1st Flying Fish Club Slaps Peeps With R215k Membership Fee, Before You’ve Even Taken a Bite

1st Flying Fish Club Slaps Peeps With R215k Membership Fee, Before You’ve Even Taken a Bite

  • Flyfish Club is selling memberships through NFTs ahead of its launch in 2023, and sales are booming
  • The boujee restaurant will be exclusive to members and sport private areas, boujee experiences and so much more
  • Reports state that the restaurant chain has already raised $14 million through the sale of nearly 1,500 tokens

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Non-fungible tokens (NFTs) are getting all the buzz in the digital art world, and now they are moving into restaurants too.

Flying Fish, restaurant, crypto, NFT, social media, food
Flying Fish will be the first Non-fungible tokens (NFTs) and will launch in 2023. Image: vcrgroup.com
Source: UGC

Gary Vaynerchuk, the founder of restaurant reservation service Resy and an NFT advocate, plans to open the world’s “first NFT restaurant”, Flying Fish, in New York. The restaurant is set to launch in 2023.

According to Fortune magazine, the seafood-inspired restaurant will offer a cocktail lounge, a top-class 150-seat dining room, a boujee outdoor space at a location that's yet to be announced, and an exclusive 14-seat Japanese omakase room.

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While the restaurant has not yet opened, memberships went on sale as of January 2022. There are two tiers of membership. The top tier is called Flyfish Omakase which costs 4.25 ether, roughly equating to around R21 000, and the lower tier is called Flyfish which costs 2.5 ether, or about R130,000.

David Rodolitz, CEO of VCR Group, the hospitality company managing the Flyfish Club project, claims it has already raised $14 million through the sale of nearly 1,500 tokens, reported Business Insider.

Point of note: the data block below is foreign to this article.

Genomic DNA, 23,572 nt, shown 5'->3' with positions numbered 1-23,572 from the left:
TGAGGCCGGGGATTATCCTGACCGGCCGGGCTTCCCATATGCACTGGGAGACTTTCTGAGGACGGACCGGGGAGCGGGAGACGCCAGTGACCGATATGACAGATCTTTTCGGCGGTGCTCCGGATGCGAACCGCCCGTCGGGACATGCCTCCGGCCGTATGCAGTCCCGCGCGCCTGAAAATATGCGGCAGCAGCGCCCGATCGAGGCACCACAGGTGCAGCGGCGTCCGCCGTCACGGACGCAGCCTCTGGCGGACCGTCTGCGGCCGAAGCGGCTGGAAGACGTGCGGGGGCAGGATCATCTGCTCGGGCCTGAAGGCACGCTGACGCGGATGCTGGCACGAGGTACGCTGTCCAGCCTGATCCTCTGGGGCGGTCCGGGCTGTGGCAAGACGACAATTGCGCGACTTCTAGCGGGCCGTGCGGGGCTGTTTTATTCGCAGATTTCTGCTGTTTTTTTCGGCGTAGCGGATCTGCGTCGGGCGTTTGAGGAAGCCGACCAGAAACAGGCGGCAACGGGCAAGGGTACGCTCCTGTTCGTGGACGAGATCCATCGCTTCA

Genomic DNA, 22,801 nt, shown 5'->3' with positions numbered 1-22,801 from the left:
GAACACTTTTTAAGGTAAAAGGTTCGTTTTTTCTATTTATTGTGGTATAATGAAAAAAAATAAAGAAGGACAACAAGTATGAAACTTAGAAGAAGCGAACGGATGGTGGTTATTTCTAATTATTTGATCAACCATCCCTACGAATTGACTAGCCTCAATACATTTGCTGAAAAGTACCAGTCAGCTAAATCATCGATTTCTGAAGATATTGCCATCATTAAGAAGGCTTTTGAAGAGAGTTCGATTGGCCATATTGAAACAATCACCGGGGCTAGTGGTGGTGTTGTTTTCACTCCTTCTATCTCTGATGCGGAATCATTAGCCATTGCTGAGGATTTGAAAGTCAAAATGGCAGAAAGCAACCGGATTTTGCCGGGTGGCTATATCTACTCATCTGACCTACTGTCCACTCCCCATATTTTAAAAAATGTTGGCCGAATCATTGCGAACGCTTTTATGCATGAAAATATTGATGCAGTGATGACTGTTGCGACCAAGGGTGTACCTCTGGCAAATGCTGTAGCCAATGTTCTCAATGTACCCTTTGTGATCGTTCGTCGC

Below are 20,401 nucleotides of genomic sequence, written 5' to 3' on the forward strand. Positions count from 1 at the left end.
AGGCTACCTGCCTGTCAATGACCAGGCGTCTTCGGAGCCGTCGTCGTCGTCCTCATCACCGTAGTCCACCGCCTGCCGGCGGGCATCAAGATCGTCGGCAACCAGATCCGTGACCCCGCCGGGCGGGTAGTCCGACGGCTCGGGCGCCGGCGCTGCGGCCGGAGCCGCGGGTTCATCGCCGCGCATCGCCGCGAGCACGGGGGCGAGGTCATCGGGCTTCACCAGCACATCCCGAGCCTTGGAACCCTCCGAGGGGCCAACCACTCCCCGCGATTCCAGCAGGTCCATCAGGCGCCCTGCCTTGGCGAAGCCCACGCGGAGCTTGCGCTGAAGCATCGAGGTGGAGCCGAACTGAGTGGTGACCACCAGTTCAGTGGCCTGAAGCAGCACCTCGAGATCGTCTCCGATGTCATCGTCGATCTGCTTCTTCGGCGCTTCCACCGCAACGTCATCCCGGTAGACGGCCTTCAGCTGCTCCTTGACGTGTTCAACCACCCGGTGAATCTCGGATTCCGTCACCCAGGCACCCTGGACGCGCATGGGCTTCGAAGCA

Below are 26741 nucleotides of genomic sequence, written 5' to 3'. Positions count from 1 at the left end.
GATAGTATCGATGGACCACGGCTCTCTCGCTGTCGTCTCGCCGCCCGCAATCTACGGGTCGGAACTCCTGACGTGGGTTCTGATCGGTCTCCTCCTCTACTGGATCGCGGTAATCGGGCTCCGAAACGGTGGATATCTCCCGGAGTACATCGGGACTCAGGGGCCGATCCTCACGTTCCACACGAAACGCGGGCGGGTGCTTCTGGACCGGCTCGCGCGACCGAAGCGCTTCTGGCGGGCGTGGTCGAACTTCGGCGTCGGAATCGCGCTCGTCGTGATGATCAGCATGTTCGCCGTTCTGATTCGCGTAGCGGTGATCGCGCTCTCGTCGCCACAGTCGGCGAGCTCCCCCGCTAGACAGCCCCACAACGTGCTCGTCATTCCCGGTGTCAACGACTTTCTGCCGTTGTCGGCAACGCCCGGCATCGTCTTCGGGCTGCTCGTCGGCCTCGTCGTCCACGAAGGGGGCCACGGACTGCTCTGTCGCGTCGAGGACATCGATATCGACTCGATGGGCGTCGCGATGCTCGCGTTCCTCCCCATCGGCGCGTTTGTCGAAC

Although memberships can be bought only using Ethereum, food and bar tabs come in U.S. dollars, meaning the membership only covers access to the exclusive restaurant.

Rodolitz claims the membership is an asset that is already being used by members who want to build their crypto portfolio.

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“By tokenizing it, membership becomes an asset—the person owns it. They could use it to enter the dining club, as was intended, but they could also lease it when they’re out of town, or even sell it,” Rodolitz said.

DJ Sbu determined to bring cryptocurrency to the hood but Mzansi smells a scam

DJ Sbu is always on a mission to make money and financially grow the black community. The media mogul took to social media to share that he was interested in introducing cryptocurrency in townships, reported Briefly News.

His well-meaning idea, however, was met with some scepticism from many, who felt that the township needed different solutions.

Taking to social media, Sbu posted:

“We taking Crypto to the hood. People need to know how to hustle Cryptocurrencies. Time to UNLEARN & RE-LEARN ABOUT MONEY. I'm all about EDUCATION.”

Source: Briefly News

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